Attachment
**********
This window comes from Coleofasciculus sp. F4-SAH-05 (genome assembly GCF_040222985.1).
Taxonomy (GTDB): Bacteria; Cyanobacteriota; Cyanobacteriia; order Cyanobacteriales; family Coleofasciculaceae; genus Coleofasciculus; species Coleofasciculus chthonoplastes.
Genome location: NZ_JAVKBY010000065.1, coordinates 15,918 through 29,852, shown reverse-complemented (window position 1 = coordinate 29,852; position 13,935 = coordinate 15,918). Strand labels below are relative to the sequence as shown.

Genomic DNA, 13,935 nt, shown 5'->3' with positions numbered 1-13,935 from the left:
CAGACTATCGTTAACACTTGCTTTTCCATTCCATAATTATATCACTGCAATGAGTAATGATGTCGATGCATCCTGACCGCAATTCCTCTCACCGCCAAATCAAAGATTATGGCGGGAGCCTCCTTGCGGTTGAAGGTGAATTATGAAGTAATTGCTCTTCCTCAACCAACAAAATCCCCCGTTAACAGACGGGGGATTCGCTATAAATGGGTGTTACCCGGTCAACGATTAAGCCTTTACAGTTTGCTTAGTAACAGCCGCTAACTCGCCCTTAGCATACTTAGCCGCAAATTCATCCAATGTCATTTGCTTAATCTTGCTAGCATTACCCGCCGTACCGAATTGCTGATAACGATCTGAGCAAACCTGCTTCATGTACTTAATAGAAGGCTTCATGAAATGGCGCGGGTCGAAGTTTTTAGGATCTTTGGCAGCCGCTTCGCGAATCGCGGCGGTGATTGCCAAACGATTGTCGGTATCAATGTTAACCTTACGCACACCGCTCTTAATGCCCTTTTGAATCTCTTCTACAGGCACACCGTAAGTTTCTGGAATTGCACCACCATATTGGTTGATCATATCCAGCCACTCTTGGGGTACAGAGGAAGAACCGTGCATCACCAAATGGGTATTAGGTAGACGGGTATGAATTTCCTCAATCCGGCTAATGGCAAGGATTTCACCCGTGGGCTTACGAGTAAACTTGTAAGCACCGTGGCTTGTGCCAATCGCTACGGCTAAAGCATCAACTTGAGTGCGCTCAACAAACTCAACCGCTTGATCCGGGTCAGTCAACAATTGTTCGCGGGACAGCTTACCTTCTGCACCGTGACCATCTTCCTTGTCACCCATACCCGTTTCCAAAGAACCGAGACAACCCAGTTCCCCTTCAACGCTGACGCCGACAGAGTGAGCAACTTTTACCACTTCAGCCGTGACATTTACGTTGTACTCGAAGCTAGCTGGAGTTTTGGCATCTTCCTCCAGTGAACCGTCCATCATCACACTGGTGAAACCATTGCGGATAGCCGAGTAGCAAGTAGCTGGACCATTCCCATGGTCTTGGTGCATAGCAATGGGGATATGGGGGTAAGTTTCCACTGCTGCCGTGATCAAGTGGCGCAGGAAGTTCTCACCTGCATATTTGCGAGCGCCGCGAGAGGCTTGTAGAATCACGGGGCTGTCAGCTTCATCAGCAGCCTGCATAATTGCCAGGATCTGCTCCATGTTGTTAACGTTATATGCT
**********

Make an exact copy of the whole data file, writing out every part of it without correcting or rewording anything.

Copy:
This window comes from Coleofasciculus sp. F4-SAH-05 (genome assembly GCF_040222985.1).
Taxonomy (GTDB): Bacteria; Cyanobacteriota; Cyanobacteriia; order Cyanobacteriales; family Coleofasciculaceae; genus Coleofasciculus; species Coleofasciculus chthonoplastes.
Genome location: NZ_JAVKBY010000065.1, coordinates 15,918 through 29,852, shown reverse-complemented (window position 1 = coordinate 29,852; position 13,935 = coordinate 15,918). Strand labels below are relative to the sequence as shown.

Genomic DNA, 13,935 nt, shown 5'->3' with positions numbered 1-13,935 from the left:
CAGACTATCGTTAACACTTGCTTTTCCATTCCATAATTATATCACTGCAATGAGTAATGATGTCGATGCATCCTGACCGCAATTCCTCTCACCGCCAAATCAAAGATTATGGCGGGAGCCTCCTTGCGGTTGAAGGTGAATTATGAAGTAATTGCTCTTCCTCAACCAACAAAATCCCCCGTTAACAGACGGGGGATTCGCTATAAATGGGTGTTACCCGGTCAACGATTAAGCCTTTACAGTTTGCTTAGTAACAGCCGCTAACTCGCCCTTAGCATACTTAGCCGCAAATTCATCCAATGTCATTTGCTTAATCTTGCTAGCATTACCCGCCGTACCGAATTGCTGATAACGATCTGAGCAAACCTGCTTCATGTACTTAATAGAAGGCTTCATGAAATGGCGCGGGTCGAAGTTTTTAGGATCTTTGGCAGCCGCTTCGCGAATCGCGGCGGTGATTGCCAAACGATTGTCGGTATCAATGTTAACCTTACGCACACCGCTCTTAATGCCCTTTTGAATCTCTTCTACAGGCACACCGTAAGTTTCTGGAATTGCACCACCATATTGGTTGATCATATCCAGCCACTCTTGGGGTACAGAGGAAGAACCGTGCATCACCAAATGGGTATTAGGTAGACGGGTATGAATTTCCTCAATCCGGCTAATGGCAAGGATTTCACCCGTGGGCTTACGAGTAAACTTGTAAGCACCGTGGCTTGTGCCAATCGCTACGGCTAAAGCATCAACTTGAGTGCGCTCAACAAACTCAACCGCTTGATCCGGGTCAGTCAACAATTGTTCGCGGGACAGCTTACCTTCTGCACCGTGACCATCTTCCTTGTCACCCATACCCGTTTCCAAAGAACCGAGACAACCCAGTTCCCCTTCAACGCTGACGCCGACAGAGTGAGCAACTTTTACCACTTCAGCCGTGACATTTACGTTGTACTCGAAGCTAGCTGGAGTTTTGGCATCTTCCTCCAGTGAACCGTCCATCATCACACTGGTGAAACCATTGCGGATAGCCGAGTAGCAAGTAGCTGGACCATTCCCATGGTCTTGGTGCATAGCAATGGGGATATGGGGGTAAGTTTCCACTGCTGCCGTGATCAAGTGGCGCAGGAAGTTCTCACCTGCATATTTGCGAGCGCCGCGAGAGGCTTGTAGAATCACGGGGCTGTCAGCTTCATCAGCAGCCTGCATAATTGCCAGGATCTGCTCCATGTTGTTAACGTTATATGCT